• That’s the Problem, What’s the Solution?
    • If small screens cannot get physically bigger, what can be done to make them virtually bigger?
  • The Answer
    • Move non-eyeball critical information off the screen:
    • Making Mobile Screens Big via the NeoKeys ® mixed-media keypad
  • Eyeball-critical Information
    • Eyeball critical information
      • App media and graphics
      • Photos and videos
      • Camera view(s)
      • Web pages
    • Non-eyeball critical information
      • App commands and app command bars
      • Text entry keyboards (QWERTY etc)
      • Even, dare we say it … icons
  • Where does it go?
    • Onto the NeoKeys mixed-media keypad
    • Learn more at www.neokeys.com
      • One keypad
      • Infinite modes
      • One pattern of use
      • Hybrid displays/keys
  • Is there a choice?
    • No.
    • As icons proliferate and as users demand more sophisticated apps, moving non-critical eyeball information to a physical keypad is the only viable solution
  • What about voice commands, etc?
    • Voice commands, haptics, advanced graphical UI will all be a piece of the puzzle
    • They are essentially added complexity to solve an inherent underlying problem, and only have limited utility for numerous reasons.
      • Essentially they are all analogous to predictive text entry software – it can be added to any system, and it provides some help to some people, but in the end it is trying to solve the underlying problem of difficult small keys without really addressing the problem of difficult small keys but instead by adding another layer of technology to partially accommodate for the underlying problem.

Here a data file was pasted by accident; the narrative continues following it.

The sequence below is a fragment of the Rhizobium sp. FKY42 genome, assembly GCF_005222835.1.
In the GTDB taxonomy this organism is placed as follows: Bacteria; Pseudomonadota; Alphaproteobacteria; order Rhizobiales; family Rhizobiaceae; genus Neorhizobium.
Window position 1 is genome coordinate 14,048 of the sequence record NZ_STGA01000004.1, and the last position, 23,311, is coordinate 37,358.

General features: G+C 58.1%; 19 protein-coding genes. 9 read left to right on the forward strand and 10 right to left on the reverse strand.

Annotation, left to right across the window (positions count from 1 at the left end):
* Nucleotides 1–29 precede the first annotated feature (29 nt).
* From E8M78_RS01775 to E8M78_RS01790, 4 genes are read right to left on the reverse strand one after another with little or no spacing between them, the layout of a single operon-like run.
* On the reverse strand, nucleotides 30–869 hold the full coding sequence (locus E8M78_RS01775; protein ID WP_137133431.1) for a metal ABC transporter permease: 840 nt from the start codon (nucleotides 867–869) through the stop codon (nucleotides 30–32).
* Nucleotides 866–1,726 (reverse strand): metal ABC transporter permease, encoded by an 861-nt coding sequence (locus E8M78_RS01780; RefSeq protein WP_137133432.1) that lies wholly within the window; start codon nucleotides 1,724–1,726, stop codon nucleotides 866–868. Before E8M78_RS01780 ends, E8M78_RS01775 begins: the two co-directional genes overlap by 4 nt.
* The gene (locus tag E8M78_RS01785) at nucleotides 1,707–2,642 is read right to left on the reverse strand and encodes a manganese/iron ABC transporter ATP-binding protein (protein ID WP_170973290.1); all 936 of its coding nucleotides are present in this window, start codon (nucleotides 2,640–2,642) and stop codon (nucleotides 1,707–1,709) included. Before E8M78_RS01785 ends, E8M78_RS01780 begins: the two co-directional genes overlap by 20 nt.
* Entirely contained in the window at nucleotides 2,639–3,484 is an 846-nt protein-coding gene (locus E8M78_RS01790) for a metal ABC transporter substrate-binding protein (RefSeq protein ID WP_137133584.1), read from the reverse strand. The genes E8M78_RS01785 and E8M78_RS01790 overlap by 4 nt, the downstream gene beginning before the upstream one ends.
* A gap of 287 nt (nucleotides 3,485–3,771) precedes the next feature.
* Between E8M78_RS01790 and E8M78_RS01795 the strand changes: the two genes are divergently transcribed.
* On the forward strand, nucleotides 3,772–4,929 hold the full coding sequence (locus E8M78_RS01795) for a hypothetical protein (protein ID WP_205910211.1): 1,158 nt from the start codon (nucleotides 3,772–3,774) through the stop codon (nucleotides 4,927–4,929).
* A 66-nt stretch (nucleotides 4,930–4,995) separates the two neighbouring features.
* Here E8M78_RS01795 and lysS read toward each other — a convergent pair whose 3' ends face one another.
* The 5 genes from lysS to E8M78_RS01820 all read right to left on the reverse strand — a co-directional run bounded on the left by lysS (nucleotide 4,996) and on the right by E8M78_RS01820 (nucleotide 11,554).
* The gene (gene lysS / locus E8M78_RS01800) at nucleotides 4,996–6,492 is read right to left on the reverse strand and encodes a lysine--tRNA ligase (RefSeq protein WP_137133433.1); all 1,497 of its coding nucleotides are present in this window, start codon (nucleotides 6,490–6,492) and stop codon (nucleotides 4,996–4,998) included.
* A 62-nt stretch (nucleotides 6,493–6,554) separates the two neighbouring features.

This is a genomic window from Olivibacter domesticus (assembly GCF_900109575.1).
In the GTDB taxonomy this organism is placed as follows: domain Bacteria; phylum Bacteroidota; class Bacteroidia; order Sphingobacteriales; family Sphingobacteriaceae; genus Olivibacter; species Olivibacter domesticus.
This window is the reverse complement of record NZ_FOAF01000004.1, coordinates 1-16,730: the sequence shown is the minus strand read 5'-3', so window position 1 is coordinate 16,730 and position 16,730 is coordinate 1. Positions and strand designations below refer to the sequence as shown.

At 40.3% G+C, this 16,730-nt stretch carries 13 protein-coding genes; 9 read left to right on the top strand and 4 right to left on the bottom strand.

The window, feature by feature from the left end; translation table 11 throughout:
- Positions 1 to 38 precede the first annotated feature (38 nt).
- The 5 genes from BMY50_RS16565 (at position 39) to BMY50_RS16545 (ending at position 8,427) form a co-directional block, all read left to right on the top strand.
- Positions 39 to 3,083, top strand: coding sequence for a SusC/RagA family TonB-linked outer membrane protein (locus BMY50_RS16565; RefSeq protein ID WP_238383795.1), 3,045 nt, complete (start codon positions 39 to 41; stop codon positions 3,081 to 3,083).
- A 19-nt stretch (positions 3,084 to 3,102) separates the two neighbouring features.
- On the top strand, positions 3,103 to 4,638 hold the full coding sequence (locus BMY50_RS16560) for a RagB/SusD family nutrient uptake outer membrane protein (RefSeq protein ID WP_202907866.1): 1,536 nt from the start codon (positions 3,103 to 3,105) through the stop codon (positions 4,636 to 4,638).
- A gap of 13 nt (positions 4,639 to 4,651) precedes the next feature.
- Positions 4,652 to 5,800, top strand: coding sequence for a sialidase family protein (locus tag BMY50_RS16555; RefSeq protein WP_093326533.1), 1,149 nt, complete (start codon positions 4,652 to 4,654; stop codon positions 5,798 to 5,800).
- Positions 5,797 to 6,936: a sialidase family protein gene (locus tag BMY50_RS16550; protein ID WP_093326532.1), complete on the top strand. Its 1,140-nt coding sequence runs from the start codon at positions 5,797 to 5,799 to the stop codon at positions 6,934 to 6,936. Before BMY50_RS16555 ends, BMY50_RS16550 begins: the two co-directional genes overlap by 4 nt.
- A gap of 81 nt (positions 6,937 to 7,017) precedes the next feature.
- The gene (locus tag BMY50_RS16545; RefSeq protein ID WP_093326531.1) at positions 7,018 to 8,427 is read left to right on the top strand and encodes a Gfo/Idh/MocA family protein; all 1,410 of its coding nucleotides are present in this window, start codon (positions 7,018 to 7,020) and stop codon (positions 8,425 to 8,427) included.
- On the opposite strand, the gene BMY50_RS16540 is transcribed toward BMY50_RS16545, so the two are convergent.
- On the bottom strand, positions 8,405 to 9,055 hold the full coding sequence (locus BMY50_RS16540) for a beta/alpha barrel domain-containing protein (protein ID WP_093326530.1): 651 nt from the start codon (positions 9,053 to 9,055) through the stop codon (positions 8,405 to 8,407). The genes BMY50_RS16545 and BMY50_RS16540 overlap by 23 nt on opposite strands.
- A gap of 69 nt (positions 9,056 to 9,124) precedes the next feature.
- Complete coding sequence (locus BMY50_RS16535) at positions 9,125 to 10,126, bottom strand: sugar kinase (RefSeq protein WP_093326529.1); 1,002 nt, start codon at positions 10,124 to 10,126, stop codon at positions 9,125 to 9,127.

• Voice commands - More
    • Voice commands are a great example of a promising technology that will become integrated into most mobile devices but that has limited utility
    • Why does it have limited utility?
      • As mobile apps proliferate, and users switch among them, it will be very difficult for users to remember all but a very limited subset of commands for a small number of apps (think how hard it is to remember the commands for voicemail alone)
      • Many mobile contexts do not permit users to give voice commands to their phones (conference rooms, subways, airplanes, restaurants)
      • Many users prefer not to talk on their phones even when they can (eg, people texting to keep a conversation private, such as kids in the backseat of a car, people in subways and trains, etc)